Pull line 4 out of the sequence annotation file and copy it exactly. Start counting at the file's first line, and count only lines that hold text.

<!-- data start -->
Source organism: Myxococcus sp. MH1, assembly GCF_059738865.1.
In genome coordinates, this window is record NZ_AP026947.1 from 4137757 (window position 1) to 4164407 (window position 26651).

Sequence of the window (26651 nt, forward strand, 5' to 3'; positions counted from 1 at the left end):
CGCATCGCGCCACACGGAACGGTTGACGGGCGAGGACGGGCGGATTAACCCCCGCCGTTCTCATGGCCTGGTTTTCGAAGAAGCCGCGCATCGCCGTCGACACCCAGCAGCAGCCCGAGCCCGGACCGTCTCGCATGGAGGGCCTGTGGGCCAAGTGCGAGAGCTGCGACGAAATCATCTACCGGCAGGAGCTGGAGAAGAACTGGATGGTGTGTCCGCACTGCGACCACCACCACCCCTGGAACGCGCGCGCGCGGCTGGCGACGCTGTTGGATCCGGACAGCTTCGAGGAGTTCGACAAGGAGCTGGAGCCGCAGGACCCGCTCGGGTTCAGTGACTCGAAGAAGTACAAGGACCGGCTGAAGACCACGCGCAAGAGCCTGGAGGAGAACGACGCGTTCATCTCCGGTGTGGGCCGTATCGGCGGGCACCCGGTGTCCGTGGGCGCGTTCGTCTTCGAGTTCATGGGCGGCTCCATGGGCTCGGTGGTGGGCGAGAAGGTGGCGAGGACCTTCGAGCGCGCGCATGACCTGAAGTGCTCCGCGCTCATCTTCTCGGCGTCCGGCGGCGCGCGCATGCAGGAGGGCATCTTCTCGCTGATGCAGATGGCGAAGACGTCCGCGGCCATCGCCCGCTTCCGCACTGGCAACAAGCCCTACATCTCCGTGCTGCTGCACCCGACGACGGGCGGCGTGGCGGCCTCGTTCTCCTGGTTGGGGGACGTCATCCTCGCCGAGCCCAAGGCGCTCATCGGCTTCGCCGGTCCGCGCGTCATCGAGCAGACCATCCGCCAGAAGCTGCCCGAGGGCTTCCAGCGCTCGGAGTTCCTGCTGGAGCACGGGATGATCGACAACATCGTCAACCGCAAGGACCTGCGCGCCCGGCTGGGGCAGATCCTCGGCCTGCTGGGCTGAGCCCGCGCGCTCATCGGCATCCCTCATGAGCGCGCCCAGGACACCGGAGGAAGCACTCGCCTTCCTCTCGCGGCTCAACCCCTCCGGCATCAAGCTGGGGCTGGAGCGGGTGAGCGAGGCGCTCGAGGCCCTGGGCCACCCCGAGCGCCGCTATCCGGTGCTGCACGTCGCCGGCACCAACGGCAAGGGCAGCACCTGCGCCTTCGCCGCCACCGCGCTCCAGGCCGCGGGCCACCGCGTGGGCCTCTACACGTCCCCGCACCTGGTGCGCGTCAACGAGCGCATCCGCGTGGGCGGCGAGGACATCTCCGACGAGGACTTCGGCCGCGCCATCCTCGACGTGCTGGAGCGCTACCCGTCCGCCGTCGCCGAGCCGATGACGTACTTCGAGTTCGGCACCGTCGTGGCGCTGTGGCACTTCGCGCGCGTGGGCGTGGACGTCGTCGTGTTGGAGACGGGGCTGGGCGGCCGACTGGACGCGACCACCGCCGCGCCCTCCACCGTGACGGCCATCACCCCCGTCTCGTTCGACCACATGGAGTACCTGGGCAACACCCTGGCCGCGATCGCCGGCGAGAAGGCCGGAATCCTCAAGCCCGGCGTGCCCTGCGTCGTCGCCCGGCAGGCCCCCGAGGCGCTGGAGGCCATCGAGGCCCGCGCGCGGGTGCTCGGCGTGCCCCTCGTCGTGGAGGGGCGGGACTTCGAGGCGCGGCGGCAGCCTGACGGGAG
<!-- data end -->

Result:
CGCATCGCGCCACACGGAACGGTTGACGGGCGAGGACGGGCGGATTAACCCCCGCCGTTCTCATGGCCTGGTTTTCGAAGAAGCCGCGCATCGCCGTCGACACCCAGCAGCAGCCCGAGCCCGGACCGTCTCGCATGGAGGGCCTGTGGGCCAAGTGCGAGAGCTGCGACGAAATCATCTACCGGCAGGAGCTGGAGAAGAACTGGATGGTGTGTCCGCACTGCGACCACCACCACCCCTGGAACGCGCGCGCGCGGCTGGCGACGCTGTTGGATCCGGACAGCTTCGAGGAGTTCGACAAGGAGCTGGAGCCGCAGGACCCGCTCGGGTTCAGTGACTCGAAGAAGTACAAGGACCGGCTGAAGACCACGCGCAAGAGCCTGGAGGAGAACGACGCGTTCATCTCCGGTGTGGGCCGTATCGGCGGGCACCCGGTGTCCGTGGGCGCGTTCGTCTTCGAGTTCATGGGCGGCTCCATGGGCTCGGTGGTGGGCGAGAAGGTGGCGAGGACCTTCGAGCGCGCGCATGACCTGAAGTGCTCCGCGCTCATCTTCTCGGCGTCCGGCGGCGCGCGCATGCAGGAGGGCATCTTCTCGCTGATGCAGATGGCGAAGACGTCCGCGGCCATCGCCCGCTTCCGCACTGGCAACAAGCCCTACATCTCCGTGCTGCTGCACCCGACGACGGGCGGCGTGGCGGCCTCGTTCTCCTGGTTGGGGGACGTCATCCTCGCCGAGCCCAAGGCGCTCATCGGCTTCGCCGGTCCGCGCGTCATCGAGCAGACCATCCGCCAGAAGCTGCCCGAGGGCTTCCAGCGCTCGGAGTTCCTGCTGGAGCACGGGATGATCGACAACATCGTCAACCGCAAGGACCTGCGCGCCCGGCTGGGGCAGATCCTCGGCCTGCTGGGCTGAGCCCGCGCGCTCATCGGCATCCCTCATGAGCGCGCCCAGGACACCGGAGGAAGCACTCGCCTTCCTCTCGCGGCTCAACCCCTCCGGCATCAAGCTGGGGCTGGAGCGGGTGAGCGAGGCGCTCGAGGCCCTGGGCCACCCCGAGCGCCGCTATCCGGTGCTGCACGTCGCCGGCACCAACGGCAAGGGCAGCACCTGCGCCTTCGCCGCCACCGCGCTCCAGGCCGCGGGCCACCGCGTGGGCCTCTACACGTCCCCGCACCTGGTGCGCGTCAACGAGCGCATCCGCGTGGGCGGCGAGGACATCTCCGACGAGGACTTCGGCCGCGCCATCCTCGACGTGCTGGAGCGCTACCCGTCCGCCGTCGCCGAGCCGATGACGTACTTCGAGTTCGGCACCGTCGTGGCGCTGTGGCACTTCGCGCGCGTGGGCGTGGACGTCGTCGTGTTGGAGACGGGGCTGGGCGGCCGACTGGACGCGACCACCGCCGCGCCCTCCACCGTGACGGCCATCACCCCCGTCTCGTTCGACCACATGGAGTACCTGGGCAACACCCTGGCCGCGATCGCCGGCGAGAAGGCCGGAATCCTCAAGCCCGGCGTGCCCTGCGTCGTCGCCCGGCAGGCCCCCGAGGCGCTGGAGGCCATCGAGGCCCGCGCGCGGGTGCTCGGCGTGCCCCTCGTCGTGGAGGGGCGGGACTTCGAGGCGCGGCGGCAGCCTGACGGGAG